PwC Consulting files for IPO
- By Gail Repsher Emery
- May 03, 2002
PwC Consulting filed May 2 for a $1 billion initial public offering of its stock. PwC Consulting is the management and consulting division of auditing and accounting firm PricewaterhouseCoopers LLP of New York.
PwC Consulting filed a registration statement with the Securities and Exchange Commission under the name PwCC Ltd. for an initial public offering of Class A common shares. The company is exploring a new branding strategy and plans to change its name in late June or early July, according to the registration statement.
The IPO is expected to take place by early August, according to a statement from PricewaterhouseCoopers. Morgan Stanley & Co. Inc. will act as sole bookrunning manager for the offering. PwCC will be headquartered in Hamilton, Bermuda, according to the registration statement.
PricewaterhouseCoopers ranked No. 46 on Washington Technology's list of Top 100 federal IT vendors for 2001, which will be published May 6. PricewaterhouseCoopers took in $128.3 million in federal prime contracting dollars in 2001, according to Washington Technology's analysis.
PwC Consulting employs more than 32,000 people in 52 countries. The company had income of $7.5 billion for the fiscal year ended June 30, 2001, including government and services revenue of $1.14 billion.
The company serves several industry sectors, including producers such as pharmaceutical and retail goods, government services, financial services, communications and entertainment and energy and utilities. Its work includes customer relationship management, supply chain and operations, information technology and business process outsourcing.
Thomas O'Neill was appointed chief executive officer of PwC Consulting in January. Previously, he was chief operating officer of PricewaterhouseCoopers. Before that, he was chief executive officer of PricewaterhouseCoopers in Canada. O'Neill joined PwC in 1967.
Several other firms with significant government technology business have gone public this year. They include ManTech International Inc. and Anteon International Corp., both of Fairfax, Va.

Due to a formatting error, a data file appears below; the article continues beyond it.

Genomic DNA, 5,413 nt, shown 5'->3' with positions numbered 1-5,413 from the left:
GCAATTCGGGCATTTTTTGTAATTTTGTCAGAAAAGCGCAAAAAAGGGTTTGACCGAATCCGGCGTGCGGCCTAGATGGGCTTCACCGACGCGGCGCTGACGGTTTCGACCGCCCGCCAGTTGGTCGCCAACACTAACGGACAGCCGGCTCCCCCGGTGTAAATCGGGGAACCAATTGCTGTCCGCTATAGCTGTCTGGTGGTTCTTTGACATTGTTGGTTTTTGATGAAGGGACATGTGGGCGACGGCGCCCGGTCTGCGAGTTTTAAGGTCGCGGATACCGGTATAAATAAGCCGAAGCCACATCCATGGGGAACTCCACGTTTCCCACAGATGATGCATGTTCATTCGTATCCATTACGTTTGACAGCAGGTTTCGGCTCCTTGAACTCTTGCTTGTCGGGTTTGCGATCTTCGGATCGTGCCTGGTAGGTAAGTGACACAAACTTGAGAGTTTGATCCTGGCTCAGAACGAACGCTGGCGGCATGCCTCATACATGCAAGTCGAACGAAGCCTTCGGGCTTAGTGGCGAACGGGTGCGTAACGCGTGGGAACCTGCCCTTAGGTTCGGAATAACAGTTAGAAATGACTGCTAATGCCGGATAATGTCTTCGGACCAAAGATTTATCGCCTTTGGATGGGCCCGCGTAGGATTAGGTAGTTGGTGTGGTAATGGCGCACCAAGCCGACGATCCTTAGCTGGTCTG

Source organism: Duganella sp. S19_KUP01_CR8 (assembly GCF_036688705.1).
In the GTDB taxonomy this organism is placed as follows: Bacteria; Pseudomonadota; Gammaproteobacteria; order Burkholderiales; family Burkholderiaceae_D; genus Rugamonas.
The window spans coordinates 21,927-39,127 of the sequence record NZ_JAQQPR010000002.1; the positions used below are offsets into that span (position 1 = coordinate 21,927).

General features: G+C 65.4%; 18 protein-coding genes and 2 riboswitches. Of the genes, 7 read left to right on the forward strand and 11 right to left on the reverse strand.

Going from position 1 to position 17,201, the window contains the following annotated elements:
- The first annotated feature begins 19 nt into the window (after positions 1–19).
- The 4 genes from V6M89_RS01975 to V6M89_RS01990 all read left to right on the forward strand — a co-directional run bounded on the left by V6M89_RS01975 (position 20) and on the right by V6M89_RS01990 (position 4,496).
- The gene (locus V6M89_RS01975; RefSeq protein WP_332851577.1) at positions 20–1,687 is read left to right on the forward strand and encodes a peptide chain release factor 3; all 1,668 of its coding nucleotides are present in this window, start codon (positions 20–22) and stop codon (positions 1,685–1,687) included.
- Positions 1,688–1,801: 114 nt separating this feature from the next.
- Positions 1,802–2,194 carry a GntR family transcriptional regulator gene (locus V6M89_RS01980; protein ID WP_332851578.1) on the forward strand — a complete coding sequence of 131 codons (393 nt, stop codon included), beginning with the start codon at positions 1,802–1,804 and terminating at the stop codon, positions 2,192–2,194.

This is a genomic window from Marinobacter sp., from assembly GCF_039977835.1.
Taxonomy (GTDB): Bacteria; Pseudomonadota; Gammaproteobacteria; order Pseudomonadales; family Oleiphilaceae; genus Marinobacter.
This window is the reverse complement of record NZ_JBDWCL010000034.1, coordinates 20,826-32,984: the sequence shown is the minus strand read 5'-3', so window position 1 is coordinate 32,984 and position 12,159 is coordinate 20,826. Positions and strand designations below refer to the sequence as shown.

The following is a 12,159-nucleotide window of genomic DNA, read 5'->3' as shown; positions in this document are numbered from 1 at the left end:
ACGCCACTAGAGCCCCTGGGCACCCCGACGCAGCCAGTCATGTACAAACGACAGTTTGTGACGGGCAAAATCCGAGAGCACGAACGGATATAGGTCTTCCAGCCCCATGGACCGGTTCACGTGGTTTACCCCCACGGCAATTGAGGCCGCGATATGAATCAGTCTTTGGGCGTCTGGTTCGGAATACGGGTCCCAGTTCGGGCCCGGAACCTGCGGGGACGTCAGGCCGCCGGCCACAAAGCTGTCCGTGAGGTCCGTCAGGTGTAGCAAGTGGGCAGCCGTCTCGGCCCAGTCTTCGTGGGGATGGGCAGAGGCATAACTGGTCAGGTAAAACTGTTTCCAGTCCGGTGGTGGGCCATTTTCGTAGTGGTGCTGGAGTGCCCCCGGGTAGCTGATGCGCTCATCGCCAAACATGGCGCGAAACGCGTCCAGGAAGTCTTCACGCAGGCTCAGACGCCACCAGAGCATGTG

PwC Consulting's large contracts include a 10-year job worth up to $328.4 million to develop and test a single, unified system that will combine Medicare's accounting operations. The contract award was announced in September 2001. In December 2000, the Army awarded PwC Consulting a five-year, $453 million e-learning contract to provide distance education for about 80,000 soldiers via the Internet.
The primary purpose of the offering, according to the registration statement, "is to ensure that we will no longer be subject to the rules and regulations governing the independence of auditors from their clients and to eliminate any perceived conflicts of interest. Because the PricewaterhouseCoopers network of firms performs audit services for many of our current and prospective clients and industry vendors, we are currently restricted from performing services for some clients and implementing some of our growth strategies."
PwC Consulting cited the high-profile bankruptcy of Houston energy firm Enron Corp. in its registration statement.
"In the Enron situation, governmental authorities and the media are investigating whether the management consulting fees paid to Arthur Andersen compromised its role as Enron's independent auditor," the statement said. "The independence disclosure rules and the fallout from the perceived conflicts of interest in the Enron situation are significantly limiting our ability to compete."
The problem is greatest among its North American clients, PwC Consulting said. The firm estimated that its average monthly bookings from clients that also are audit clients of PricewaterhouseCoopers firms were about 57 percent lower in the fiscal quarter ended March 31, 2002, compared to the six months ended Dec. 31, 2001.